Events coming up in June

The InkStone

Early June Novel Workshop on June 5th. It’ll be at 4PM at the Giant Eagle Kingsdale Market(3061 Kingsdale Center, Columbus, Ohio 43221). For more information, check out the facebook event page at

Craft book club on June 19 at 3PM. The meeting place will be determined soon. The club will be discussing Stephen King’s “On Writing.” For more information, check out the facebook event page at

Late June Novel Workshop on June 26. It’ll be at 4PM at the Giant Eagle Kingsdale Market(3061 Kingsdale Center, Columbus, Ohio 43221). For more information, check out the facebook event page at

There’s also a Nautre Outing to get our creative juices flowing on May 15 at 3PM. We’ll be meeting at Chadwick Arboretum (2001 Fyffe Ct, Columbus, OH 43210). For more information, check out the facebook event page at

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Happy birthday, Inkstone!

The InkStone

Over two years ago in March, amongst coffee and pie on a lonely table in Sassafras Bakery, Gigi and I came up with an idea to start Inkstone. It didn’t come because the world needed another writer’s group or workshop, but out of necessity, since we were both working on novels, and there were no workshops around that were focused on novels or long-term writing.

Inkstone is and always will be about the needs of writers, because that’s where our seed originated from. I’m glad to be part of this literary community with all you talented writers, and here’s looking forward to many more bountiful years with you.

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Finding your storytelling voice seminar

The InkStone

Hey, it’s been a while, how’s everybody? Why haven’t you joined Inkstone’s Facebook group yet? It’s where you’ll catch up on all the events that’s been going on with the group.

Either way, let me announce that we’ll be starting the first of our monthly seminar classes next Saturday, March 26, 2016, at the Kingsdale Giant Eagle Market Place at 3061 Kingsdale Ctr, Columbus, OH 43221, at 1PM. We’ll be discussing regarding developing your storytelling voice, and discovering the reason why you make the choices that you do as you structure your story to be read by an audience. For more information regarding this event, please visit:

The reason why I picked this topic as this month’s class is because Inkstone is readying itself for the return of our monthly novel workshop, which is the main reason why Inkstone was created two years ago in the first place, and…

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On new starts

When we first started Inkstone, there was a need for it. Kate was starting her debut novel after a writing contest win, and I was deep into starting my first mystery novel on the winds of finishing a Nanowrimo novel. While Prosa and other workshops around town worked well, there wasn’t anything that was dedicated to writers of longer forms, and trying to work chapters biweekly through workshops designed for short stories just wasn’t working for the both of us. That was the necessity that started Inkstone.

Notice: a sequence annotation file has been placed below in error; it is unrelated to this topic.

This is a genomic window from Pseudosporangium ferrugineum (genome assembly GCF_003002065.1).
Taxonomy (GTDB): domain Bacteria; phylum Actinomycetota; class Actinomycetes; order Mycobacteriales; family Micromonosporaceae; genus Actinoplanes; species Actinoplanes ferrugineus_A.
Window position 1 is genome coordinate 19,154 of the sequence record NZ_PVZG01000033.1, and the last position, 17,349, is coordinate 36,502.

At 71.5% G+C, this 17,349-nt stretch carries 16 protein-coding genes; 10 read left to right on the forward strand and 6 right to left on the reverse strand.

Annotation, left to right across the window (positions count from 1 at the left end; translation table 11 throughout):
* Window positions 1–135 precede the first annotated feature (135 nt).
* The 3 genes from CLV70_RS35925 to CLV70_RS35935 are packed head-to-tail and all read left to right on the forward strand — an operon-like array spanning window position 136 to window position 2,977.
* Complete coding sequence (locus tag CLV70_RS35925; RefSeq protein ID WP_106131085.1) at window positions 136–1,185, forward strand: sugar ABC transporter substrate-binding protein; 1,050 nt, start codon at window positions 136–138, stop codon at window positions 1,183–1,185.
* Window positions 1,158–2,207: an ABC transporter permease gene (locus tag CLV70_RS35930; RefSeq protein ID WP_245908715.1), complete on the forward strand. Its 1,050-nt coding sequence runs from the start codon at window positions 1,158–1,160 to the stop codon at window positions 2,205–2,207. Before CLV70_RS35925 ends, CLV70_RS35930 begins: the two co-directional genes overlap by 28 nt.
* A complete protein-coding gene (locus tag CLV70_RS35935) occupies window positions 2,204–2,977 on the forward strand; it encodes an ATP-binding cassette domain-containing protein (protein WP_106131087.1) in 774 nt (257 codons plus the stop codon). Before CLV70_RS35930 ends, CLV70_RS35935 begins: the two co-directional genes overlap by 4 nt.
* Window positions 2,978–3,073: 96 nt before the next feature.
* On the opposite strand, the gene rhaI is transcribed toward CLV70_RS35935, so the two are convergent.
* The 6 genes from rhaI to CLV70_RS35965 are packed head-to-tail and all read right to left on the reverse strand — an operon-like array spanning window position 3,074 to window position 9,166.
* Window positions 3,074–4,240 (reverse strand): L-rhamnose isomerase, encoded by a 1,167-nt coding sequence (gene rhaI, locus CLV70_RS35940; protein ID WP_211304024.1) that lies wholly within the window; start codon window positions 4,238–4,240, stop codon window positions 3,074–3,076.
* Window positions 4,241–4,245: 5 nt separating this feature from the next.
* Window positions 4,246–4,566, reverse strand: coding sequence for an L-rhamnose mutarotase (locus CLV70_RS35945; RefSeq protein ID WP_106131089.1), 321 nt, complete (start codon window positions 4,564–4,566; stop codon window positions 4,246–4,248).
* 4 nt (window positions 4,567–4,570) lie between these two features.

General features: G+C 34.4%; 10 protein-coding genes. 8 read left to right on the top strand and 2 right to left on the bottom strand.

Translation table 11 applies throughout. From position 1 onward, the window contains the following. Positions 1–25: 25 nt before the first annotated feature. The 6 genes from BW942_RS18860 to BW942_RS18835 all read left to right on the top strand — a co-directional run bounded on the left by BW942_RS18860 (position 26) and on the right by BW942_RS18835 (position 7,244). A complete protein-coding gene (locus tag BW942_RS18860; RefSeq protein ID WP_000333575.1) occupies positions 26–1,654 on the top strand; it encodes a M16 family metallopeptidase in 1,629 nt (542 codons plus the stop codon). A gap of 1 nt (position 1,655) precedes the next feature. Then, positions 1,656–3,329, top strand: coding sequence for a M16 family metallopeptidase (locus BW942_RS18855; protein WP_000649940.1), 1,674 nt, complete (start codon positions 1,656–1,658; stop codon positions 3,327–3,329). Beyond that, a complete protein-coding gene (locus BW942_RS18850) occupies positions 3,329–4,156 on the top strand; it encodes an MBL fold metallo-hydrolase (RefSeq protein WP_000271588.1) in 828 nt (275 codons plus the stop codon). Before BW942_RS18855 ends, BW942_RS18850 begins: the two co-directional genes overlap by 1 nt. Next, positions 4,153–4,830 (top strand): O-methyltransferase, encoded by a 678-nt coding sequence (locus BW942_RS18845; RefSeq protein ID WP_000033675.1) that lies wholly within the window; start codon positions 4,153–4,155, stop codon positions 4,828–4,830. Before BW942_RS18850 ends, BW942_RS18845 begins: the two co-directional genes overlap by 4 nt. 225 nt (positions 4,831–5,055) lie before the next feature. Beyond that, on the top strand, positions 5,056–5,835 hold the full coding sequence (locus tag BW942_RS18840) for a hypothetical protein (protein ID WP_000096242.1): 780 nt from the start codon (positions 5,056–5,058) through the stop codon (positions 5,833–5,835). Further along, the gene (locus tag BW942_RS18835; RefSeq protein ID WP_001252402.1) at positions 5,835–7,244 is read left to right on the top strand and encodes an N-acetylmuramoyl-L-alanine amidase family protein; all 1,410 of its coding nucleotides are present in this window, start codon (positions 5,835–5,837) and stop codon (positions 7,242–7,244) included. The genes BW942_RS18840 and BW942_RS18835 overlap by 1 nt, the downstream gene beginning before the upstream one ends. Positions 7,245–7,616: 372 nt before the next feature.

Yet it didn’t end there. We talked about what we wanted it to be. I had a dilemma. I can’t write outside of writing classes. I seem to lose myself whenever I was given free reins to write what I want. There’s something in classes that compelled me to write. The structure, the grades, the deadlines are among the little details that pushed me to productivity, but when I thought back on it, it was the community of writers that pushed me to better myself.

This is something that I’m sure anybody who has been to a really good creative writing class can attest to, and when I say really good, I mean that all the details fell into place at that class. The students who were in the class were brilliant, the teacher brought material that inspired and showed a form of writing that the students have never seen before, and overall, the work that were produced there were great. There’s something about being inspired by what others were writing, that moment of awe when you tell yourself, “I want to write like that,” and, at same time, “I want to write better than that.” There’s this little competitiveness that makes you want to better the other writers, and it’s this kind of energy that seems to be missing in workshops, this awe/competitiveness that pushed us to do better, to inspire and push other to improve farther than we thought possible.

When we started Inkstone, we set out to create a community for writers to be writers, for them to be surrounded and immersed in the culture that made them put pen to paper in the first place. And even though we didn’t succeed upon that goal in our first year, it’s that passion that pushes us to return and restart our community again, and it’s once again that passion for learning that pulls us back, that want to immerse ourselves into what we are passionate about.

We are Inkstone. We’re a community of writers for writers.

On grief

I thought he would be okay when he died.

Although I had been prepared for it, said my good-byes, told my family about his cancer so that they can say good-byes, it still ended up as hurt. The sadness hit me like a slap to my face, as if I was a child again chided for doing something wrong, as if I was the one who was in the wrong.

And maybe I was. It felt like I did something wrong. It felt as if I could have done more. It all felt like it was my fault.

When my friend Joseph died last year, I felt guilty. The last time I’ve spoken to him before his funeral was a few months ago, when he called me up to catch up, see how I was doing, how my life was going along.